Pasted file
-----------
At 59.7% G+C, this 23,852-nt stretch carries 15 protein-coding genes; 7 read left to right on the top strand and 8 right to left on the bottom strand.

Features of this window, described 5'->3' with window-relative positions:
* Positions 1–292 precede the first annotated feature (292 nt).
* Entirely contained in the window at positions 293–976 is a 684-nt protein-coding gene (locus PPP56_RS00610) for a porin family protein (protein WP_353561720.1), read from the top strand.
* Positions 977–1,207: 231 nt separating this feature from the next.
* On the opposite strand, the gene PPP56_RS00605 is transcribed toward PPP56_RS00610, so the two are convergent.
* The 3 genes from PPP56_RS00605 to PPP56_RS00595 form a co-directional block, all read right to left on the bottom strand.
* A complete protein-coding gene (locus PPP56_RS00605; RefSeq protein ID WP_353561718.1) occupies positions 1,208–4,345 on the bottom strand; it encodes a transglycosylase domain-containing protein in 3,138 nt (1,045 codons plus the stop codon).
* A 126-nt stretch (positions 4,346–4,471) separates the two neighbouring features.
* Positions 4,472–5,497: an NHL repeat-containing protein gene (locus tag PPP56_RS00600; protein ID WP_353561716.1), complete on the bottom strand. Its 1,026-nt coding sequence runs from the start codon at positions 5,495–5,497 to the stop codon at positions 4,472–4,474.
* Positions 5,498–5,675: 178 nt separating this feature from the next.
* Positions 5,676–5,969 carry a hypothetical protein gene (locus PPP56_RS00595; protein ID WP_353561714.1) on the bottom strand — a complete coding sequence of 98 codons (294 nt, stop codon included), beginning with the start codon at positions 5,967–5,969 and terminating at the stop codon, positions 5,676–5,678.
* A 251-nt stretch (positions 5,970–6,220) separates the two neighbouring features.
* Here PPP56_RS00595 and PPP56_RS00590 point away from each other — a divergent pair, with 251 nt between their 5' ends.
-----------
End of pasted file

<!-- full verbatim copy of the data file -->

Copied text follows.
At 59.7% G+C, this 23,852-nt stretch carries 15 protein-coding genes; 7 read left to right on the top strand and 8 right to left on the bottom strand.

Features of this window, described 5'->3' with window-relative positions:
* Positions 1–292 precede the first annotated feature (292 nt).
* Entirely contained in the window at positions 293–976 is a 684-nt protein-coding gene (locus PPP56_RS00610) for a porin family protein (protein WP_353561720.1), read from the top strand.
* Positions 977–1,207: 231 nt separating this feature from the next.
* On the opposite strand, the gene PPP56_RS00605 is transcribed toward PPP56_RS00610, so the two are convergent.
* The 3 genes from PPP56_RS00605 to PPP56_RS00595 form a co-directional block, all read right to left on the bottom strand.
* A complete protein-coding gene (locus PPP56_RS00605; RefSeq protein ID WP_353561718.1) occupies positions 1,208–4,345 on the bottom strand; it encodes a transglycosylase domain-containing protein in 3,138 nt (1,045 codons plus the stop codon).
* A 126-nt stretch (positions 4,346–4,471) separates the two neighbouring features.
* Positions 4,472–5,497: an NHL repeat-containing protein gene (locus tag PPP56_RS00600; protein ID WP_353561716.1), complete on the bottom strand. Its 1,026-nt coding sequence runs from the start codon at positions 5,495–5,497 to the stop codon at positions 4,472–4,474.
* Positions 5,498–5,675: 178 nt separating this feature from the next.
* Positions 5,676–5,969 carry a hypothetical protein gene (locus PPP56_RS00595; protein ID WP_353561714.1) on the bottom strand — a complete coding sequence of 98 codons (294 nt, stop codon included), beginning with the start codon at positions 5,967–5,969 and terminating at the stop codon, positions 5,676–5,678.
* A 251-nt stretch (positions 5,970–6,220) separates the two neighbouring features.
* Here PPP56_RS00595 and PPP56_RS00590 point away from each other — a divergent pair, with 251 nt between their 5' ends.